NSE's egg-headed approach to such basic sharing of information is worrisome. This is not the first time I have encountered such egg-headedness of NSE's corporate communications department. It has happened earlier too. I have even brought this notice to the managing director of NSE, Ravi Narain, a couple of times. But he does not appear to have done anything in this regard. He seems to be blinded to the deficiencies of the corporate communications department.

September 17, 2007

life in financial markets: slow website of sebi

In my work, I often have to download stuff from the website of the stock market regulator Securities and Exchange Board of India (Sebi), It is the slowest and the most user-unfriendly website I have come across of any regulatory body worldwide.

To give one instance, many documents like regulatory orders, monthly bulletins, IPO offer documents etc are available for download in pdf format. The download happens compulsorily in a pop-up window, so if you are using Mozilla Firefox browser you can't take it to a new tab. Then the speed of download is the slowest and there is no monitoring indicator during the download process. If Sebi's website server hangs, or your computer is giving some problem, you will never know because you will think the download is taking time becuase of a high file size. But in reality the download would have hanged and you will end up waiting a long time before realising it and trying all over again.

The Sebi website server is equipped with poor processing strength and is badly configured.

Stock exchanges, depositories, brokers, depository participants, listed companies, investment bankers etc use internet technology intensively as a part of their daily bsuiness activities and Sebi, as their regultor, has the powers to take them to task if their systems suffer from inadequacies and slow speed. But who will take Sebi to task for their miserable website?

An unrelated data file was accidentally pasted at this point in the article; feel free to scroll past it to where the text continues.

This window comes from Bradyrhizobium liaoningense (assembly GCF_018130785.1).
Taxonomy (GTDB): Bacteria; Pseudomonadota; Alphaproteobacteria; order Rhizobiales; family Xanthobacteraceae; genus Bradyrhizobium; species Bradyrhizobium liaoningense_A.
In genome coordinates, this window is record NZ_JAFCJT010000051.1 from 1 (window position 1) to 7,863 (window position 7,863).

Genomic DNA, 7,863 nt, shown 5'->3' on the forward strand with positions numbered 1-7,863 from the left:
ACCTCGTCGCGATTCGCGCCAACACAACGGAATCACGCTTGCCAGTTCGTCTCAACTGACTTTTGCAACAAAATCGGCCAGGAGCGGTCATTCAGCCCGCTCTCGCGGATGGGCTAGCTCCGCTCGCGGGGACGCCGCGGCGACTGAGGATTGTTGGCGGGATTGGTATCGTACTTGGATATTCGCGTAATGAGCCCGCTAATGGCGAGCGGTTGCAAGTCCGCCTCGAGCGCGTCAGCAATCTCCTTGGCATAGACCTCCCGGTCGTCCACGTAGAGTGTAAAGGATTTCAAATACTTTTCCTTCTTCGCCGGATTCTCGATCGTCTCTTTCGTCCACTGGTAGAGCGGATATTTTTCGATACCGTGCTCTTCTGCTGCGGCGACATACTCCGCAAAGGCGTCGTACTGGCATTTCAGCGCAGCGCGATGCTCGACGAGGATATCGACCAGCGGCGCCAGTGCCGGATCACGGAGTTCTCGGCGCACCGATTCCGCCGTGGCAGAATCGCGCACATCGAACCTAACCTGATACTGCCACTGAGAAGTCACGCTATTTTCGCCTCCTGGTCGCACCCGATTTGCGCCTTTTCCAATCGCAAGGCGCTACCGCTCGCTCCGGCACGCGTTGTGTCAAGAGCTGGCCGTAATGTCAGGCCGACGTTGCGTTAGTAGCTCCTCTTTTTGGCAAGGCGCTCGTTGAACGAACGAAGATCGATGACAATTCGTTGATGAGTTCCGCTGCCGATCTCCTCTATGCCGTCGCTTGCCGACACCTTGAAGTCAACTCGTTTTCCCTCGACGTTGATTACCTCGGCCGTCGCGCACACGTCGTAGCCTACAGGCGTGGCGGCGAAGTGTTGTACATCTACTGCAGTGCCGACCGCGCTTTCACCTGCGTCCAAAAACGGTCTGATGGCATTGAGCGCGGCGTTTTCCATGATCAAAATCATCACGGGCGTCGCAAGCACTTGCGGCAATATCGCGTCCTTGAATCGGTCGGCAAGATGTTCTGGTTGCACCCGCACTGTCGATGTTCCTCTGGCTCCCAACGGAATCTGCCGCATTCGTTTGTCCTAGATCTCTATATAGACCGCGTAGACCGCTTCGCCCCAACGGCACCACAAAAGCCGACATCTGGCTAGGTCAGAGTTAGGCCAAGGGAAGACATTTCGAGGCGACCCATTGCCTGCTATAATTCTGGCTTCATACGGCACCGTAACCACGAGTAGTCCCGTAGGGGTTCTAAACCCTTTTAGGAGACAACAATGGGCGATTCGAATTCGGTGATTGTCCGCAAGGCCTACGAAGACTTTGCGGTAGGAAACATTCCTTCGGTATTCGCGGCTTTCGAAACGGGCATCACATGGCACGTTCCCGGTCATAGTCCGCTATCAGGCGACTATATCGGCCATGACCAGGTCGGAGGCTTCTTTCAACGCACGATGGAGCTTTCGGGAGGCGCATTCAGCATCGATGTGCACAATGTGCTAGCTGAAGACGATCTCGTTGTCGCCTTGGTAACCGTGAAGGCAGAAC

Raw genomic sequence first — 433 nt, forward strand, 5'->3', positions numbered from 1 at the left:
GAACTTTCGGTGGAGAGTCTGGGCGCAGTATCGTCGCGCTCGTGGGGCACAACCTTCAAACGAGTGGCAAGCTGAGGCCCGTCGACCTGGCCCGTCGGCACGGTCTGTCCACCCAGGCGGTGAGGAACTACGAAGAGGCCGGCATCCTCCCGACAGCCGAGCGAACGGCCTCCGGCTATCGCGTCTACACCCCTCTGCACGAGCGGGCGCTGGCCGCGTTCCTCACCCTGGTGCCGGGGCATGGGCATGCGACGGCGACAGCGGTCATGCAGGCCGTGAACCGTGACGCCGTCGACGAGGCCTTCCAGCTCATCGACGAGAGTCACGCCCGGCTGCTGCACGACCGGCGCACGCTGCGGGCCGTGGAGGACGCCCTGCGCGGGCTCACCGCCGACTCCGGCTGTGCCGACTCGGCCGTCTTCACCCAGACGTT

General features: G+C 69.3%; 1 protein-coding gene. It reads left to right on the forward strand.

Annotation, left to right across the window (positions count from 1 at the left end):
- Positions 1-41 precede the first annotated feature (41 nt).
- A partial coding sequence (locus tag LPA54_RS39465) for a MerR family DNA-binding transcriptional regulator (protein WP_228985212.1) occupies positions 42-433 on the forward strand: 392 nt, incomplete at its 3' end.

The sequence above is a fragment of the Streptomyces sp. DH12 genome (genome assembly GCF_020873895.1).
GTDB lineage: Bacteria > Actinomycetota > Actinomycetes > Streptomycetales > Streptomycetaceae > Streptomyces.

There is another market site which is important for investors but which is just the worst designed one. I am referring to Bombay Stock Exchange's website which too I have to use heavily in my work. To get to advanced data you want to download you have to hunt for it endlessly in the site. Its worse than Sebi's site.

Another example is that of a commodity derivatives exchange in India. The website of Multi Commodity Exchange of India, Some months back when I wanted to download basic data on aggregate trading volumes monthwise across each commodity I couldn't. Because the data is given in such a manner that you have to take every day's data and aggregate it yourself on your computer. And even the daily data is not presented in a direct downloadable file. I noticed the site was giving 15-20 records in a single page. I could not but sense that there was a deliberate mischievous attempt by MCX to prevent researchers and journalists to analyse its trading data.

(this part was added on September 18) The fact that w
orldwide market regulators give a lot of significance to their websites can be gauged by yesterday's (September 17) press release of the US Federal Reserve Board pertaining to its website.

September 15, 2007

life in general: the (mostly) false celebration of gods in india

Today, a 10-day religious festival of Ganesha began here in Bombay and in all parts of India. Anyone and everyone who wants to revere Ganesha, who is considered as an important God by Hindus, can do so in a more enhanced manner during this 10-day festival. But, like all aspects of our society and polity, this has, by and large, become polluted with loudness, commercial exploitation, extortion, political manipulation, religious extremism and vulgarity.